Boeing shares fall after grounding of Max 9 jet

Boeing shares fall after grounding of Max 9 jet

This morning investors are putting pressure on Boeing and one of its biggest suppliers after a catastrophic malfunction at 16,000 feet this weekend in which a door panel tore off a new 737 Max 9 airliner in mid-flight Gave.

Air safety officials have ordered the grounding of the Max 9, one of Boeing’s best-selling models, and airlines around the world have canceled hundreds of flights as they wait for guidance from regulators in the US and elsewhere. Has been.

latest update: A piece of the fuselage that fell from the plane was found in a backyard in Portland, Ore., the NTSB said yesterday.

Boeing shares fell nearly 9 percentand Spirit AeroSystems, which makes the Max 9’s door panels, or “plugs.” Plunged in premarket trading. The stock of Boeing, a major defense contractor, had risen sharply since the outbreak of war between Israel and Hamas in October. But its shares remain well below their levels in early 2019 due to heavy talk about the fuel-efficient Max.

The latest accident could deal a blow to Boeing’s turnaround plans as well as its reputation. No one was injured on an Alaska Airlines flight Friday night. But it is the latest in a series of safety lapses before and after two deadly crashes involving Indonesia’s Lion Air and Ethiopian Airlines in 2018 and 2019. The crashes, of various versions of the Max, were linked to a malfunctioning computer system that overrode pilots’ commands. , Planes were grounded worldwide for nearly two years following the accidents.

737 delivery delayed after boeing Found problems in work spirit Did it on planes last year. Boeing’s wide-body Dreamliner was also grounded while the company worked to address FAA safety concerns. “The issue is what’s going on at Boeing,” John Goglia, an aviation safety consultant and airplane crash investigator, told The Times.

Boeing CEO David Calhoun expects 2024 a comeback year, Instead, the company has canceled the leadership retreat, Bloomberg reported, and was working over the weekend with the FAA to instruct its airline customers to get their planes inspected. Boeing is set to hold a companywide meeting tomorrow, at which Calhoun said it will focus on safety.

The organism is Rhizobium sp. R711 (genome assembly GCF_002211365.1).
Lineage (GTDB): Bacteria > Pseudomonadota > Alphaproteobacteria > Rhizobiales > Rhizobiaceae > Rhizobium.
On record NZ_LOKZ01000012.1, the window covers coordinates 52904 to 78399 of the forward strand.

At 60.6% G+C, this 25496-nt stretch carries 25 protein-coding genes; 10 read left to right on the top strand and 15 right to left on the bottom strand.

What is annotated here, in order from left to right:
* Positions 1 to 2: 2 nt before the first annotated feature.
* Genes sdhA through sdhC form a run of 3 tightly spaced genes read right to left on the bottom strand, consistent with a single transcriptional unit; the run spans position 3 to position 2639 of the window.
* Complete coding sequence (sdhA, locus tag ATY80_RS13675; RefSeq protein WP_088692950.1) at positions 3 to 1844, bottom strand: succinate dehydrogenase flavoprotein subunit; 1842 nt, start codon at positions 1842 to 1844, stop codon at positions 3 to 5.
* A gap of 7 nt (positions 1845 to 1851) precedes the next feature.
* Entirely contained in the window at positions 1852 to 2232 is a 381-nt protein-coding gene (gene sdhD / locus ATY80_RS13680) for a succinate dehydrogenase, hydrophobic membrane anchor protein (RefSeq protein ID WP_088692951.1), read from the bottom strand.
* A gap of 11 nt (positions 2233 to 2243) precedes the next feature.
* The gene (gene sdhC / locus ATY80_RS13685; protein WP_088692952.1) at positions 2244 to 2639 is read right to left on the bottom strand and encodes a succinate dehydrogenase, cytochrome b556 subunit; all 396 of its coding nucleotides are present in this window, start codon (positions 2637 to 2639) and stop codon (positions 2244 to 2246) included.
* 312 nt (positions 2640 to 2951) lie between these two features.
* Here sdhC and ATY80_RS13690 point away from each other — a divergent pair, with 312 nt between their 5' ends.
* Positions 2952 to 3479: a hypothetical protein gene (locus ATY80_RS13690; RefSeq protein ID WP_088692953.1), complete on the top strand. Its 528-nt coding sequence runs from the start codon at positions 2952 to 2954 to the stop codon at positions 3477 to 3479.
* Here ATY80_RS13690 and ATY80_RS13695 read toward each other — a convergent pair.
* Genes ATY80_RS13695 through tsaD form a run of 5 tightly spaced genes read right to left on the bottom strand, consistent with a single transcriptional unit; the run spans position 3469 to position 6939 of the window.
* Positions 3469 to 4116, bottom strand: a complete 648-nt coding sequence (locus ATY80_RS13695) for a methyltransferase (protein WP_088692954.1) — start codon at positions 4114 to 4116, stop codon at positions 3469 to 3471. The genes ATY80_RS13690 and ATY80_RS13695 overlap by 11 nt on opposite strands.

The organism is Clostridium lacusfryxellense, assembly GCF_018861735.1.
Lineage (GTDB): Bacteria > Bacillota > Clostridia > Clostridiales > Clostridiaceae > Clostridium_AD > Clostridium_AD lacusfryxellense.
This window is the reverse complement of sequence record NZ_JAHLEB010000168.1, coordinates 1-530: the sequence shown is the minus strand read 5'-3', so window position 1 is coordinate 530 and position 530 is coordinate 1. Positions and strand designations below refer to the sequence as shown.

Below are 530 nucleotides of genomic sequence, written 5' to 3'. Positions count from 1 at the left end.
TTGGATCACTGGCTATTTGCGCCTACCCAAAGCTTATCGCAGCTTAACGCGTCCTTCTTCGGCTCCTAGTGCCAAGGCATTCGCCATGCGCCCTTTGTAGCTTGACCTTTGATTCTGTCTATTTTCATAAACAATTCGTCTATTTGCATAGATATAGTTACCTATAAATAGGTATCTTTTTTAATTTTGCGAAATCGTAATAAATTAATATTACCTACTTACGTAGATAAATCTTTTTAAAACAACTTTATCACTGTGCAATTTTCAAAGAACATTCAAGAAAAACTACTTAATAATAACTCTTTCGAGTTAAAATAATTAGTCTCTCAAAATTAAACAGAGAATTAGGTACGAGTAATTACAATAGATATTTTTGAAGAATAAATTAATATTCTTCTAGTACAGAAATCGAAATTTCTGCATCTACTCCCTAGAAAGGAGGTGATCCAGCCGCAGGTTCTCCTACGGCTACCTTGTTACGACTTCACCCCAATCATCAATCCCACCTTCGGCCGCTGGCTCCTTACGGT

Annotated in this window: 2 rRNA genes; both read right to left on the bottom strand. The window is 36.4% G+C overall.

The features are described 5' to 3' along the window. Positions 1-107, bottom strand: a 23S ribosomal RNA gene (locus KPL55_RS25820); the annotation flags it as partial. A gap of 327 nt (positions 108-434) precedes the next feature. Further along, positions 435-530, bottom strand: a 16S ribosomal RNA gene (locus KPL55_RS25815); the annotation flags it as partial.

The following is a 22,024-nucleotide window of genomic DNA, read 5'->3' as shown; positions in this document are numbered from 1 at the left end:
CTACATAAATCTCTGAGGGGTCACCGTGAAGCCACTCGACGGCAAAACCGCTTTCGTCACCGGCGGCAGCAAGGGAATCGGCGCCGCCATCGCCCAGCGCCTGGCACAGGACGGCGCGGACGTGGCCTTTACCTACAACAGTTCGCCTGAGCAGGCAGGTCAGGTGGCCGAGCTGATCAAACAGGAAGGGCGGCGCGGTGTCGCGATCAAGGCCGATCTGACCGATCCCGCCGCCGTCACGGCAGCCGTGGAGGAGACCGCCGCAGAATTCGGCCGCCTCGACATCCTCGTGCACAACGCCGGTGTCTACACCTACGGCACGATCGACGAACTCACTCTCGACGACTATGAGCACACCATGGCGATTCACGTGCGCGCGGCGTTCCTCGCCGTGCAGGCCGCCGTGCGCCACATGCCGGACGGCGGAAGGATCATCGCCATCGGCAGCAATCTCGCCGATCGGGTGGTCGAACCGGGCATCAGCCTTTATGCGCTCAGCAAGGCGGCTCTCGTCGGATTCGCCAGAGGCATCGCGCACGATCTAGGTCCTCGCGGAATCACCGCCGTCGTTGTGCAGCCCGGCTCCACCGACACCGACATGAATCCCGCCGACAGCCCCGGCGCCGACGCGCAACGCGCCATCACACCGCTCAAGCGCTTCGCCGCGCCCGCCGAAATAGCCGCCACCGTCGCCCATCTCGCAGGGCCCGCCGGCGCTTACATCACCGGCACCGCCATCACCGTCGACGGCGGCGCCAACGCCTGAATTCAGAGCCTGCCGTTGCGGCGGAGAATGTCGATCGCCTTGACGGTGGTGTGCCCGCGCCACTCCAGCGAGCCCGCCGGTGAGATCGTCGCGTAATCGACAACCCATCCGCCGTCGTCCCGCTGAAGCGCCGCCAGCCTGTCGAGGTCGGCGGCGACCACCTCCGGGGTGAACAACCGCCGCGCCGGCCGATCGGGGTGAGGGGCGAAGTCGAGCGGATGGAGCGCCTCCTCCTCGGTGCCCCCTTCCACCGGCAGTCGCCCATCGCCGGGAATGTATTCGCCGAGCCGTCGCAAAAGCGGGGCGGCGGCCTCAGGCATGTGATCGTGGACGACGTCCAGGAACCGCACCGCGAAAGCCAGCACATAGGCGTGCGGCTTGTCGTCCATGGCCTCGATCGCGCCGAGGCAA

Questions are also circling on Alaska Airlines, The company stopped flying that plane long distances over water after concerns about pressure indicators.

Congress leaders reached agreement on government spending. The agreement limits top-line spending to about $1.66 trillion, in line with the agreement President Biden reached with former House Speaker Kevin McCarthy last year. But it is unclear whether that will be enough votes to win over the conservatives and avert a partial government shutdown in less than two weeks.

“Oppenheimer” and “Succession” win big at the Golden Globe Awards. The film about the inventor of the atomic bomb won five awards, making it an Oscar favorite, while “Succession” took top honors for a television series, winning four. It is too early to declare whether the awards show’s broadcaster, CBS, or its organizers, Penske Media and investor Todd Boehly, will come forward.

A commercial spacecraft is heading towards the Moon. A Vulcan rocket lifted off this morning carrying a robotic lander (and the remains of “Star Trek” creator Gene Roddenberry). The spacecraft, built by a joint venture of Boeing and Lockheed Martin, is the first of several launches planned this year, as several companies hope to topple SpaceX’s dominance in the space launch industry.

A radio and podcast giant files for bankruptcy protection. Audacy, America’s largest radio company, owns WFAN Sports Radio and New York’s 1010 WIN, Filed for Chapter 11 This weekend in Texas to cut down on your debt. The company has been badly hit by the advertising recession.

Bill Ackman’s fight against elite universities has broadened in an unexpected way: The parent company of Business Insider, the publication that last week accused his wife of plagiarism, said it would suspend its journalists’ reporting in light of that coverage. Was reviewing.

And Ackman, who has loudly called for the removal of Claudine Gay as Harvard president, stepped up his campaign against his wife’s alma mater, MIT—including both its senior leaders and its faculty.

Media giant Axel Springer said it would investigate Business Insider’s procedures, After Ekman criticized articles that said his wife, former MIT professor Neri Oxman, had plagiarized other scholars in her 2010 dissertation. While Oxman apologized for any academic violations and said she was requesting corrections, Ackman Questioned the motivations Behind the coverage.